By PATRICK CASEY, Associated Press Writer
A typical Chinese Internet user is a young male who prefers instant
messaging to e-mail, rarely makes online purchases and favors news,
music and games sites, according to a new study.
The only major public opinion research tracking Internet use in China,
the survey was conducted in five cities by Guo Liang of the prominent
Chinese Academy of Social Sciences in Beijing, the government's main
According to the study, released Thursday at the Brookings Institution
in Washington, about two-thirds of survey participants use the
Internet for news -- often entertainment-related -- or for online
games. About half download music and movies.
They also tend to prefer instant messaging to e-mail, and they are
relying on the Internet more frequently than before to contact others
who have the same professions, hobbies and political interests.
Online purchases still remain unpopular in China.
Three-quarters of users surveyed have never bought anything over the
Internet, and only 10 percent make purchases even once a month. Among
those who do buy online, most pay for entertainment while others buy
phone cards, or computer hardware or software.
"Many people don't trust the quality of goods bought online," Guo said
Wednesday. "If they buy it in a store and don't like it, they can
easily bring it back."
The survey was conducted in five major cities: Beijing, Shanghai,
Guangzhou, Chengdu and Changsha. The cities also were surveyed in 2003
as part of the ongoing study that began in 2000 as a way to provide
empirical data and analysis on Internet development in China. Results
do not necessarily project countrywide because Internet use in rural
areas is lower than in cities.
Guo, the academy's leading Internet expert, describes the typical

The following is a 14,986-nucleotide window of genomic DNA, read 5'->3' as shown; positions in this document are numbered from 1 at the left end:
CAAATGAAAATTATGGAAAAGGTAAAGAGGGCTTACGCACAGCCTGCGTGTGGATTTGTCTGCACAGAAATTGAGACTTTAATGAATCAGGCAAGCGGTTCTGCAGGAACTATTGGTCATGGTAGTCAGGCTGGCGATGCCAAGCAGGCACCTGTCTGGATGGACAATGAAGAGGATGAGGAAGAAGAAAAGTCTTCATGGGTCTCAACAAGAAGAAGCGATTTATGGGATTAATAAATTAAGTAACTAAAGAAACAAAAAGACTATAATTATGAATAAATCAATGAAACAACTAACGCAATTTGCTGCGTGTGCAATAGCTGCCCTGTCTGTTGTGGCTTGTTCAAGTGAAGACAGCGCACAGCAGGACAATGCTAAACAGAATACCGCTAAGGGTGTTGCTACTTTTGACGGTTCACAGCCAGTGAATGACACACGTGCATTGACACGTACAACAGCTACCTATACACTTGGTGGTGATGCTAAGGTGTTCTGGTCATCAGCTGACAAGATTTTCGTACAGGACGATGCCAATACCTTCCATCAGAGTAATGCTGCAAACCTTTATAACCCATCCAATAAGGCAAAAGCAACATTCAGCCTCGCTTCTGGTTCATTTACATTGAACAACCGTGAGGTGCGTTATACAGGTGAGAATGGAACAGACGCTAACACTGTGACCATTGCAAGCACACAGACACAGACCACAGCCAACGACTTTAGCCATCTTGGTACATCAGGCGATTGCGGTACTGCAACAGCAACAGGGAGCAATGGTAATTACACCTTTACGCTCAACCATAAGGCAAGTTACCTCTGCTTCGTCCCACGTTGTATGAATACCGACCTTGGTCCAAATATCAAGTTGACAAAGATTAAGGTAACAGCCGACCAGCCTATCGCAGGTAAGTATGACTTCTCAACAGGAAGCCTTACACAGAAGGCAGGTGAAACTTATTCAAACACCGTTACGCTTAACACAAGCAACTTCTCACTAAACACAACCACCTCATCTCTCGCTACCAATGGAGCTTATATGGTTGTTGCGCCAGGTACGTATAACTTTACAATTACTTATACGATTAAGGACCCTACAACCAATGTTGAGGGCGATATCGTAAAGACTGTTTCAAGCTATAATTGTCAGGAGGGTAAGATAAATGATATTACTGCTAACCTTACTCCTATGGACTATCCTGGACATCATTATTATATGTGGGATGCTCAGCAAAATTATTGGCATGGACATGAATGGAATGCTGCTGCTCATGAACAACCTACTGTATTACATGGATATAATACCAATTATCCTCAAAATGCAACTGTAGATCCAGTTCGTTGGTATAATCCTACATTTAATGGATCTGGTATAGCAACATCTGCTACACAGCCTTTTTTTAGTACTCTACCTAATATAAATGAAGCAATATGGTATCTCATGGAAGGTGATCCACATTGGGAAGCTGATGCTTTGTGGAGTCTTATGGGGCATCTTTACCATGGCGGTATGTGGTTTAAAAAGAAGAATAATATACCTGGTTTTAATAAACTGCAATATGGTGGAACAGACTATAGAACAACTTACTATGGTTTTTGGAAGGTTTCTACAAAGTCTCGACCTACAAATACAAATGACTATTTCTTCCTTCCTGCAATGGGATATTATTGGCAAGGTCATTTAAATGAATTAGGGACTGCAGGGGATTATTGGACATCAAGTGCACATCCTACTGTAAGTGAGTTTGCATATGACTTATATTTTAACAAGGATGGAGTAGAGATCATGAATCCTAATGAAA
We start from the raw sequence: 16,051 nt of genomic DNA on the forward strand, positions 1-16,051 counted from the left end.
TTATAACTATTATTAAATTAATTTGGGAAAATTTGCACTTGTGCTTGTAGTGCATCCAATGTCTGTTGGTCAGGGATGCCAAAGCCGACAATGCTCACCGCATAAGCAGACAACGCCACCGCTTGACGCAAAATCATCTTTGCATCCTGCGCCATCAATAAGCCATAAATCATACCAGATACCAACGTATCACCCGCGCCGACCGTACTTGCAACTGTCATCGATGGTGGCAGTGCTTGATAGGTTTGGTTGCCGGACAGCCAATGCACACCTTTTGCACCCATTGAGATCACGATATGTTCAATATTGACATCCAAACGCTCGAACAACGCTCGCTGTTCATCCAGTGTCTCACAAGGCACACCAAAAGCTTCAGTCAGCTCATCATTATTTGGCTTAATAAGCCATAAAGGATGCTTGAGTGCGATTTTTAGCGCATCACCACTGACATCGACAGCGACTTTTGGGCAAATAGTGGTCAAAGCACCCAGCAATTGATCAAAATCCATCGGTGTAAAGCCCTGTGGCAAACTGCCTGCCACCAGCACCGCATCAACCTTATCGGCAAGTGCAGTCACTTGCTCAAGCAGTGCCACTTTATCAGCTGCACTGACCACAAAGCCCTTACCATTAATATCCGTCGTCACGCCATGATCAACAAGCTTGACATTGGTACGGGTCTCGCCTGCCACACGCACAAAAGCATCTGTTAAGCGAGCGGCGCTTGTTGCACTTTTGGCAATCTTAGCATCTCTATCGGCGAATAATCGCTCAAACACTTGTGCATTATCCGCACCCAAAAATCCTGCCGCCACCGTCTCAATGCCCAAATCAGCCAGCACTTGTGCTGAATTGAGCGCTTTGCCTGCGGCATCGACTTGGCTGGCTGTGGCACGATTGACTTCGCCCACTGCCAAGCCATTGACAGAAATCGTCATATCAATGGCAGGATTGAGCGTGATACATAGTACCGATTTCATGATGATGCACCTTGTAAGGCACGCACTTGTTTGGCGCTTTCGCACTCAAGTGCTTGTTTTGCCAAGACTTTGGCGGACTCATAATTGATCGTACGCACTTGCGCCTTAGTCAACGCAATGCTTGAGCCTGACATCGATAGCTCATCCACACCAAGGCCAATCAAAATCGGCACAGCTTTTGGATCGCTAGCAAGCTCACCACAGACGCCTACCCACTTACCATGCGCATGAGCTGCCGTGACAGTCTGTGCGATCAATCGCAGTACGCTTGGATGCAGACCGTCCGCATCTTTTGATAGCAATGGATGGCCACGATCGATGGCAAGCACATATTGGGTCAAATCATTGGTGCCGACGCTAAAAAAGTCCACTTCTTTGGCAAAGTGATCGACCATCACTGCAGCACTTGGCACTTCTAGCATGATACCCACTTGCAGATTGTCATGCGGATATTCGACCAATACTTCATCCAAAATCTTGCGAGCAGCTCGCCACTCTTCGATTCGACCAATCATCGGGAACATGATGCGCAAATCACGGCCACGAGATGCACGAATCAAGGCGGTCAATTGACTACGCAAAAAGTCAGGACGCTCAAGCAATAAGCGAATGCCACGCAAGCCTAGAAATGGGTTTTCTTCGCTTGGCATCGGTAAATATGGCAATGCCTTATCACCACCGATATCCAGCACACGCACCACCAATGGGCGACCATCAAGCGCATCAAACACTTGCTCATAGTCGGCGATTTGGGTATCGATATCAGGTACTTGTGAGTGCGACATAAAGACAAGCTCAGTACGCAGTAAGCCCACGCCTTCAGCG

netizen in the five cities surveyed as young, male, richer and more
Males make up two-thirds of the Internet community, and more than 80
percent of users are under 24. Among people ages 25 to 29, 60 percent
to 80 percent go online.
China has more than 100 million people online, second in the world to
the United States, according to government statistics.
Its government has aggressively promoted Internet use for education
and business, though it has also tried to keep its citizens from
material it deems subversive or pornographic. Online dissidents are
According to Guo's survey, more than one-third of the urban users
surveyed do not use e-mail. Of those that do, only about one-third
check their e-mail at least once a day.
"I think Chinese people prefer instant contact. Very few Chinese use
answering machines and e-mail is like an answering machine. It's
convenient but but not immediate," Guo said.
Forty-two percent say they do not engage search engines. Those who do
seek leisure or entertainment news, as well as information useful for
work or study. Traditional news ranked behind those searches. Online
portal Baidu.com was used by half of those surveyed, compared with a
quarter for Google, the leading search engine in the United States.
The survey, conducted in February and March, was based on random
door-to-door household interviews in the five major cities. The sample
size was 2,376, including 1,169 Internet users and 1,207 nonusers.
On the Net:
Markle Foundation: http://www.markle.org
China Internet Project: http://www.wipchina.org
China Internet Network Information Center: http://www.cnnic.cn
Copyright 2005 The Associated Press.
NOTE: For more telecom/internet/networking/computer news from the
daily media, check out our feature 'Telecom Digest Extra' each day at
http://telecom-digest.org/td-extra/more-news.html . Hundreds of new
For more Associated Press News headlines, please go to: